T. gondii infection is widespread among humans and its prevalence varies widely from place to place. Dubey and Beattie302 summarized T. gondii prevalences before 1988 and Tenter et al.1271 did so for surveys 1989-2000. Selected reports in pregnant women or women of childbearing age are given in reference 889a and in Table 2.1. In these surveys the prevalences of human infection ranged from a low of 4% in Korea to a high of 92% in Brazil. Sample size, age, and serological techniques may account for some of the differences in the reported prevalences. Infections are found on all continents, including Antarctica. In general, seroprevalences are higher in Latin America than in North America and East Asia. It is of interest that the magnitude of antibody titers in some South American countries is higher than that in the United States, perhaps related to the probability of repeat infections.543a The DT antibody titers in the general population in El Salavador,1091 Costa Rica,543a and six other countries in Latin America were higher than a survey in the United States. The serological test and the cutoff titer used are major considerations in any survey, and, as indicated in Chapter 1, DT titer may decline to the extent that antibodies are detectable only in undiluted serum. In the Costa Rican survey titers of 1:8 or lower accounted for 3% and lower than 1:64 accounted for 14% of the samples. Considering the bioassay data in pigs (see Chapter 6) there is no reason why these low DT titers are nonspecic. Infection is, on the whole, more common in warm climates and in low-lying areas than in cold climates and mountainous regions. This is probably related to conditions favoring sporulation and survival of oocysts. During the last decade, prevalences in general have decreased (Figure 2.1). More data on decreasing seroprevalences are available from countries that have established programs for screening of pregnant women.55,87,781 Berger et al.87 summarized data on French women of ve different ages (20, 25, 30, 35, and 40 years old) from 1995 to 2003 and concluded that prevalence decreased in all ve age groups. The greatest decline was in 20-year-olds (17.4% decrease from 37.6% in 1995 to 31.0% in 2003), and lowest in 40-year-olds (13.1% decrease from 65.4% in 1995 to 56.8% in 2003). These studies were based on 13,459 women in 1995 and 15,108 in 2003 tested by ELISA, and data were pooled from different laboratories. Another example of this decreasing prevalence is given in Table 2.2. A population-based National Health and Nutrition Examination Survey (NHANES) found a decrease in the age-adjusted T. gondii prevalence in U.S.- born persons 12-49 years old, from 14.1% in 1988-1994 to 9% in 1999-2004, a seroprevalence of 11% in U.S.-born women 15-44 years old in 1999-2004, and a seroprevalence of 28.1% in foreignborn women in 1999-2004.738 These population-based surveys are expensive and difcult to conduct in countries with a large population. The constant inux of immigrants with different ethnic backgrounds and cultures in a country such as the United States also affects seroprevalence estimates. In North America (most data are from the United States) there is an upsurge of infection during adolescence, whereas in Central and South America there is a steady rise during childhood.426,652,734 There are only a few reports of seroprevalences in young children. In one study of 500 3-10-year-old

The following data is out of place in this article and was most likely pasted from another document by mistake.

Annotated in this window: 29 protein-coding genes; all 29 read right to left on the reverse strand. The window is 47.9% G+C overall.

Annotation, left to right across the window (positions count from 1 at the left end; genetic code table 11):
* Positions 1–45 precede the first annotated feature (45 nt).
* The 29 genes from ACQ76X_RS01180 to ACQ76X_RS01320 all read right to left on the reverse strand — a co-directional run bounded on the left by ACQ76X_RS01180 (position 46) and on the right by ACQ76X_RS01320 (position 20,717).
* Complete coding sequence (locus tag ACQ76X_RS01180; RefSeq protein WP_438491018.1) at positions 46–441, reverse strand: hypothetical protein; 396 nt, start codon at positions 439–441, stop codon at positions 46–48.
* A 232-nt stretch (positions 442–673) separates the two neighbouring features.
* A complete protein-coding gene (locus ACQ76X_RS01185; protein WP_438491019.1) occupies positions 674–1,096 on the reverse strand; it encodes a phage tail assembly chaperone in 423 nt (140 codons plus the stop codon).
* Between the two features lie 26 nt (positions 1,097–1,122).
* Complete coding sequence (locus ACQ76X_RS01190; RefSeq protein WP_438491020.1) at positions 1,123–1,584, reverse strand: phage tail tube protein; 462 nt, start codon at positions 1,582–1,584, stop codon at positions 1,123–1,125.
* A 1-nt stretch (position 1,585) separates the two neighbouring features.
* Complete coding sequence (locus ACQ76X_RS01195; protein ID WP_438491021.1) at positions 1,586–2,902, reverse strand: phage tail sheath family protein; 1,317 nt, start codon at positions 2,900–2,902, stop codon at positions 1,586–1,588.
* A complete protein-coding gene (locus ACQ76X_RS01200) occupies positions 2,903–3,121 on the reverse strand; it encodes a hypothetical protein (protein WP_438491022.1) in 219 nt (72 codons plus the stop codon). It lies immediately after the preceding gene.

Guatemalan children, antibodies were found in 37.8%; seroprevalence increased from 25% in 3-yearolds to 45% in 5-year-olds.736 Souza et al.1217 found marked differences in seropositivity among 608 school children from two localities, Bonsucesso (166 children) and Jacarepaguá (442 children) and two age groups (6-8-year-olds, and 12-14-year-olds) within the city of Rio de Janeiro, Brazil.